The logs arrived a day early. C. was in only because he was ill. He answered the phone after the delivery guy had tried knocking on the door to no available. The delivery guy double-checked and, to his surprise, he was indeed a whole day early with the delivery.
I spent yesterday out, running errands, seeing exhibits, catching up on all sorts of things. Forbidden Planet didn't have this week's new Linnea Sinclair novel, but I did, for the first time, have the opportunity to test out my free club membership: an hour's leisurely reading, in tranquil circumstances, with table service. Ideal, really! Afterward, debate at the BSFA over its awards shortlist was lively.
Most of the day, though, I spent in the British Museum. The main purpose of my visit was the see the Kingdom of Ife show, mostly astonishing, gorgeous heads with hazy gestures towards what else is known about the period. Human sacrifice. Elegant chameleons. Large cast copper warrior figures. A vessel for ritual pourings of palm wine. An adorable monolith shaped like a mudfish.
It's not nearly as large a show as I was expecting: I spent less than two hours in it, and some of that was back-tracking to revisit the mudfish and other highlights. I was somewhat annoyed by the chronological context map: it showed Ife heads from the fourteenth-fifteenth century, along with other world art of around the same period; except for the British Isles, for which it showed the Lewes chessmen. Dear British Museum: I know you can find *something* from the fourteenth-fifteenth centuries from the British Isles. Really.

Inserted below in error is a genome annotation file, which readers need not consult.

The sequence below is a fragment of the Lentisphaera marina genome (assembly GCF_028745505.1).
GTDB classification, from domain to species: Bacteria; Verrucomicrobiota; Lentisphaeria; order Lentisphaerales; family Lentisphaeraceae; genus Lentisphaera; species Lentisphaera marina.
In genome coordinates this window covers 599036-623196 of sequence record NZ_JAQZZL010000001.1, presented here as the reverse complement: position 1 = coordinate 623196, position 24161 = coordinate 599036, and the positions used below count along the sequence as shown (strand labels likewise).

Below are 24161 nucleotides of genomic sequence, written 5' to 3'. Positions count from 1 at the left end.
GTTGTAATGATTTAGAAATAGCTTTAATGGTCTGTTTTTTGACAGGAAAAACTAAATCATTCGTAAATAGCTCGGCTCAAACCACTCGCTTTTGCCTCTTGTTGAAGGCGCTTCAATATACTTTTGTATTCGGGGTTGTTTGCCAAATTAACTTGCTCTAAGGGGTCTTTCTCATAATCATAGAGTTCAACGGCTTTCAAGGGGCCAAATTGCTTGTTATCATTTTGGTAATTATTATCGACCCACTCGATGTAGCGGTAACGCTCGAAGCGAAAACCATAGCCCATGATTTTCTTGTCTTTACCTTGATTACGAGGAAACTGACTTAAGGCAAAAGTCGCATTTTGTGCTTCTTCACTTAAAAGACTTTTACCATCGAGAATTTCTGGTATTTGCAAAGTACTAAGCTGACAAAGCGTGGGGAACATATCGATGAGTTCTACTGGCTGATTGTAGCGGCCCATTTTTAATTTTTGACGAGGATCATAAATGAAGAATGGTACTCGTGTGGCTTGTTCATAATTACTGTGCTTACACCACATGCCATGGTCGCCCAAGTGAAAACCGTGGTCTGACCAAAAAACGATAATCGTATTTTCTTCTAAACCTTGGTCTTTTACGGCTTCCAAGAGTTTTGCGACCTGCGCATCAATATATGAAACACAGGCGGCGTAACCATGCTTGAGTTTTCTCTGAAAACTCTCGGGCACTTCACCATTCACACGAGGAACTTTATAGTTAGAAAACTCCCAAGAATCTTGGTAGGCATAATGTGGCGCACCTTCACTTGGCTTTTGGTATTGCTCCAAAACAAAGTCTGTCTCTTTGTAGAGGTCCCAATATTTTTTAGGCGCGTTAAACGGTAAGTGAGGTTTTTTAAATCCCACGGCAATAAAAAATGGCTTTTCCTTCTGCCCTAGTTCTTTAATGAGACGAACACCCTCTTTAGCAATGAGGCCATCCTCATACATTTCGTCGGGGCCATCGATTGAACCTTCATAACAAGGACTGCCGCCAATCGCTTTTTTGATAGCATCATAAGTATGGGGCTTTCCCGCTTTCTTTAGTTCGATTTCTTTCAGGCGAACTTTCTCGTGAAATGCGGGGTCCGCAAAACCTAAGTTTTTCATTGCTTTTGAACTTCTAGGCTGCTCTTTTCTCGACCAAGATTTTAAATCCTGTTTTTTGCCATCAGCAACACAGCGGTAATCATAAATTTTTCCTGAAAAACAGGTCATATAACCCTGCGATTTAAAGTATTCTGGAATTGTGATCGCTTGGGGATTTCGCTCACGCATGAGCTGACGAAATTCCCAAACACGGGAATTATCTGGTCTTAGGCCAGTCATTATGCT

The excerpt of the Staffordshire Hoard on show was lovely: shine, carnelians, cloissoné, sword hilt pieces, bird's beaks, bent crosses, encrusted dirt. There's something particularly real about not just seeing objects, but seeing them en route, part of their journey. These object are only passing through the museum, and only passing through between phases of conservation as well.
I saw other things: visiting highlights from the currently closed Yorkshire Museum (including the Gillings sword which, adorably, has its own Blue Peter badge); and the hand axe in one of the early episodes of the History of the World in 100 Objects series. The object that's stayed with me however, vivid in memory, was two swimming reindeer.
An entire, modest room is currently dedicated to these two small reindeer, because they are extraordinary in so many ways. They are the oldest sculpture the museum has. 13,000 years old. They were carved by someone alive in the Ice Age, in an entirely foreign world to the one I live in. And they are gorgeous little creatures: lithe, smooth, noses lifted up, and bodies streamlined together in the current, hooves and horns precisely cut out from the tip of the mammal tusk they are made out of. Each is perhaps five inches long, not large, but rich in evocative spirit. They have come to be here, here in a large glass case, suspended for display and admiration, from such a very, very long distance of time ago.